This is APFA President Tommie Hutto-Blake with a Hotline update for Thursday, February 22, 2007.
Last week the Annual APFA Board of Directors Convention concluded after six days of solid work by the elected leadership of our Union. Like our membership, the APFA Board of Directors is a diverse group of union advocates; each of whom is focused representing the interests of the American Airlines Flight Attendants. One of the things that your leadership focuses on at the Convention is setting a course for the next 12 months.
To say that being a union leader on AA’s property has challenges’ is quite the understatement. Presently, the leadership of our Union has been forced to establish two separate tracks to follow in the weeks ahead. The first will be to attempt to remain at the business table with our Company, the other unions and management and work together to keep this Company of ours financially healthy for the benefit of all employees. The second track is how best to speak out against a hidden number of top senior managers who are about to receive considerable bonuses – some in the millions of dollars – while the rest of the 70,000+ employees continue to exist on the reduced wages and benefits we sustained to prevent our Company from entering bankruptcy.
Today, AA is very different than it was in 2003. Our Company is in the beginning stages of recovery earning a net profit last year for the first time since 2000. If American Airlines continues on this path, airline financial analysts are predicting a 2007 annual profit of as high as $1 billion. If that Wall Street forecast plays out, ALL employees will benefit with a 2008 profit sharing check as negotiated during the 2003 restructuring.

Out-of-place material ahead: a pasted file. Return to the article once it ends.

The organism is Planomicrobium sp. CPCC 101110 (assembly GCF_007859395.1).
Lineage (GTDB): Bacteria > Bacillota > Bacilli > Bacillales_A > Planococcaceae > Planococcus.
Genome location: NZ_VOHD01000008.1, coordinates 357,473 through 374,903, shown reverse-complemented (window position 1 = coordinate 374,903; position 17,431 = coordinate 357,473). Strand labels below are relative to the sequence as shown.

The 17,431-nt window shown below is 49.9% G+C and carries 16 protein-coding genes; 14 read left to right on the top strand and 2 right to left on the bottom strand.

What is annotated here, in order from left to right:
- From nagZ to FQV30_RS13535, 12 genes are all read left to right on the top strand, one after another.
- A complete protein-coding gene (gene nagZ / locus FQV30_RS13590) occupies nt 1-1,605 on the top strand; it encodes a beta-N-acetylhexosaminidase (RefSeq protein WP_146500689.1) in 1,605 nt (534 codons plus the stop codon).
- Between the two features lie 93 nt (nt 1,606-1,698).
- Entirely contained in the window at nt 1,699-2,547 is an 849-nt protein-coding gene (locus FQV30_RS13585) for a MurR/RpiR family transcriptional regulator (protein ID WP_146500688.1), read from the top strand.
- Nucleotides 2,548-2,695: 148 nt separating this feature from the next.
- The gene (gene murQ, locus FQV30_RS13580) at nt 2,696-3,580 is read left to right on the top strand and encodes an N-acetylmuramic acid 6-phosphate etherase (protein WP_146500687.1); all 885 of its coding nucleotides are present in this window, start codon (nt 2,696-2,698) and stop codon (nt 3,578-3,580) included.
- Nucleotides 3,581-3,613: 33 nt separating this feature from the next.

This time last year the three unions came together to file a Presidential Grievance and argue in front of a neutral arbitrator over the inequity of a group of senior managers rewarding themselves with bonuses (formerly known as Performance Unit Plan/PUP) before AA had even turned a profit. This year these bonuses have been renamed the Performance Share Plan (PSP) and have grown considerably due to several factors such as AA’s profitability, our bankrupt competitors, and the increasing price of AMR stock.
I question what has happened to the 2003 AMR philosophy of Pull Together/Win Together? We have reached the union/management goal of restoring AA to profitability together. But where are the shared gains to accompany the shared sacrifices?
Some will say this is simply the way of corporate America. Some will say that we shouldn’t be surprised by this common business of Executives rewarding themselves. Why would we have any faith in an AMR corporate culture shift? I will say to the front line of American Airlines this: don’t give up yet! Make your voices heard on this subject. I assure you that APFA will continue to be front and center – particularly in the coming weeks – insisting that this Company share in the gains. Management: pay attention! This is what happens when you give unions a seat at the business table and solicit our support to restore this Company to profitability. We are doing our part. The APFA Leadership means business. The front line intends to continue to seek our fair share of the success we have all created together.